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Shamanic Nights Ethical Fashion
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UP-CYCLED COUTURE - Unique bespoke ladies clothing with original silk painting.
UP-CYCLED COUTURE - Unique bespoke ladies clothing with original silk painting.

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Without artistic records from the past, we would not know how industrialization has removed the connection of 'making' from the original processing of raw materials and satisfaction of creating.

Post industrial society often views artisan work as too simple to make a career from. Creative people think differently. These days a hand crafter, especially women with young children, can mix artisan work with other interests, and many creatives make a great effort to work for themselves in this way, when they have no wish to use their energy to support someone else's business endeavour in which they would only be menial low paid employee.

Instead of importing cheap goods from a country with a much lower living costs than the western world, all the women with young children could be meaningfully employed in craft works rather than separating themselves from the children while they go to work in a job!

That is the reason I decided to work for myself in order to stay close to my children.

The work paradigm for women could change if globalization diminished. Countries allowing such trade, have not considered their own population, and how it would deplete the ability of artisans and crafts people.

The fashion industry has exploited this position for a long time; making profits for owners and middle men who do not 'do' any of the making: manufacturing abroad, to provide cheap clothes at home, whilst also exploiting the worker nation's own population in the rush to manufacture as quickly and cheaply as possible.

China has suicide nets around factory buildings.
India's rivers run coloured from industrial die and chemical waste, poisoning local children.

It is natural to satisfy the natural desire to 'dress'; in all cultures, body adornment is one of the most cross-cultural visible representations of humanity.

This desire is best appreciated when the origins of materials and connection with the maker of clothes is known and understood, in a way which gives meaning to the clothes, that appreciates the essence of inspiration behind them.

#Spinning #Crafts #Handmade #Homespun #EthicalFashion #SlowFashion
Artist : Morgan Weistling , American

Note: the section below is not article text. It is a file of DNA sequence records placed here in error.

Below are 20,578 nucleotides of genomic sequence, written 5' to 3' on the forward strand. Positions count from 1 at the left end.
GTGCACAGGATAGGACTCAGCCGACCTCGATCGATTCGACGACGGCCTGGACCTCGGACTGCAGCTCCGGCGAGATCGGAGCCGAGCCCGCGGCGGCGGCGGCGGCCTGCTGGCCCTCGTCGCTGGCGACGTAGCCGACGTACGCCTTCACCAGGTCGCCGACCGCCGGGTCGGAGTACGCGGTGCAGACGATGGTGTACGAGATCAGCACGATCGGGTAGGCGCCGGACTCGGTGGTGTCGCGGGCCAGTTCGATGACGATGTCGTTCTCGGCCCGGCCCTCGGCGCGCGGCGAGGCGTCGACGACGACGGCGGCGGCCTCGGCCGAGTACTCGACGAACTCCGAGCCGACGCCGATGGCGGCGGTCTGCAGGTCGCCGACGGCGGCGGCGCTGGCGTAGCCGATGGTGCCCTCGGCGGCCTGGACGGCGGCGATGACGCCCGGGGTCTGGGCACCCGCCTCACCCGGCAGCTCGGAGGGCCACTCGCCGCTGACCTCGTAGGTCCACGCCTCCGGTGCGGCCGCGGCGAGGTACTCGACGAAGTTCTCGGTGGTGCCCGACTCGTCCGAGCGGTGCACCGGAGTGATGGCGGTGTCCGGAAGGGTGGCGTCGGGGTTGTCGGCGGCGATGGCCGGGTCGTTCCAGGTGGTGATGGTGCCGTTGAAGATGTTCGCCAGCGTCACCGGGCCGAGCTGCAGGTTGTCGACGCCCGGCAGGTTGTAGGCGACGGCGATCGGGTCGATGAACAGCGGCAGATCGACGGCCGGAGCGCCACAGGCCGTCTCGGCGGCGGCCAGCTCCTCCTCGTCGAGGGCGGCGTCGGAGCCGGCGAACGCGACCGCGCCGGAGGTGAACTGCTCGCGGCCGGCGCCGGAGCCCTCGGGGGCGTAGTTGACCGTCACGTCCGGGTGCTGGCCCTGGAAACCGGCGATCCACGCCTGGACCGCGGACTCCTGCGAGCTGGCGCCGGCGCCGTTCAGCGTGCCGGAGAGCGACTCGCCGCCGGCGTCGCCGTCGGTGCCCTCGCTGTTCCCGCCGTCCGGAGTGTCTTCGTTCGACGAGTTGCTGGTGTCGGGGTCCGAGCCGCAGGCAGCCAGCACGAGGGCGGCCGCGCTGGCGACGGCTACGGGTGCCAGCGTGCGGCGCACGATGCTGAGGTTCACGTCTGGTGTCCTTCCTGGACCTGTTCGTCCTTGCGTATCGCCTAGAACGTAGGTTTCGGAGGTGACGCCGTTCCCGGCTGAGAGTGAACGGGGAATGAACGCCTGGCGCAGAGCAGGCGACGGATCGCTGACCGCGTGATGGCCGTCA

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Parent birds feed plastic to young. Doomed. There is just too much plastic everywhere. #Plastic PlasticPollution #OceanPlastic

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Colour conscious caterpillar!
Waaw, j'sais pas comment il s'appelle ? On dirait un chef indien 😀 cette chenille.
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White Sneakers & Marine Plastic Debris
“...Spinning the problem into a solution, the threat into a thread”
- Marketing from Parley (in cooperation with Adidas)

Adidas seem up to the task with an ambition “to eliminate virgin plastic from our supply chain” with ”up-cycle marine plastic debris” linked with ‘Parley’ “...to prevent plastic entering our oceans and transform it into high performance sportswear. Spinning the problem into a solution. The threat into a thread”.

However a £200 ($220) price tag is ridiculous, as is the name ‘UltraBOOST Uncaged Parley’! Will people pay more for an ethical product? It will take some time for manufacturers to get their recycling equipment profitable at low product cost.

A I R. (by Parley) is “An extensive research and development program focuses on up-cycling of marine plastic debris, prevention and interception of microplastic, and new models that can disrupt traditional plastic product categories. To end the cycle of plastic pollution for good, Parley and its partners are working on the development of new materials which can replace current plastic.”

AVOID PLASTIC WHEREVER POSSIBLE
INTERCEPT PLASTIC WASTE
REDESIGN THE PLASTIC ECONOMY

#PlasticWaste #OceanPlastic #CircularEconomy #Sneakers #Trainers

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Very good! Brands committing to recycling the 'forever fabric' polyester which never degrades. rPET is the name for the recycled result, which includes plastic bottles.

PET plastic actually patented in 1941, first bottle made in 1973. All these bottles are still here! This is urgent for recycling.

What are PET plastics??
https://www.thoughtco.com/what-are-pet-plastics-820361

#RecycledPlastics #PET #PETrecycling #rPET #RecycledPolyester


http://textileexchange.org/textile-exchange-rpet-challenge/

Textile Exchange rPET Challenge:

"More than 45 renowned textile, apparel and retail companies—including major brands such as adidas, Dibella, Eileen Fisher, Gap Inc., H&M, IKEA, Lindex, MetaWear, Target and Timberland—have committed or are supporting an increase in their use of Recycled Polyester (rPET) by at least 25% by 2020, announced at Textile Exchange’s annual 2017 Textile Sustainability Conference, where more than 500 textile and apparel leaders have come together to discuss the most important sustainability issues facing the industry."

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Simple method to recycle Plastic Bottles
#recycledplastic #PET
Solution to recycling PLASTIC BOTTLES - 'polyethylene terephthalate’ (PET)
Russian inventor develops cheap and easy small scale recycling technology.

Watch PET from plastic bottles being extruded after heating and compressed through a 4mm nozzle injector which sprays it onto a large turning drum, where it coils as a new fibre; green in this case, from green plastic bottles.

“flex is loaded into the hopper of the extruder and then sent through the screw turns to the heated sleeve”
…..where it is homogenized to a full uniform melt and then goes directly to jet”
….."air is supplied from the compressor with a minimum pressure of 2 atmospheres and passes the heating device where it is heated to 300 degrees Celsius.”
“Important not to overhead the ‘melt’ ”
“Aerodynamic flow turns the hot melt into droplets, and then picks up the drops and expands them”
Inventor Explanation video 38min: https://youtu.be/_8sMCl4RNHg

This is suitable for villages anywhere in the world.
A possible mattress filler, or building insulation material (similar to fibre glass). The fibre may be spun in order to use as a textile: fibre thickness is changed by increasing air pressure through the nozzle for a finer fibre.
The nozzle does not clog as in other recycling machinery.
The resultant fibre has fire retardant qualities.

Interviewer said PET’s half life is 1000 years, so the product is VERY DURABLE. (how many plastic bottles will there be by 3017?
Suitable for building materials and mattresses.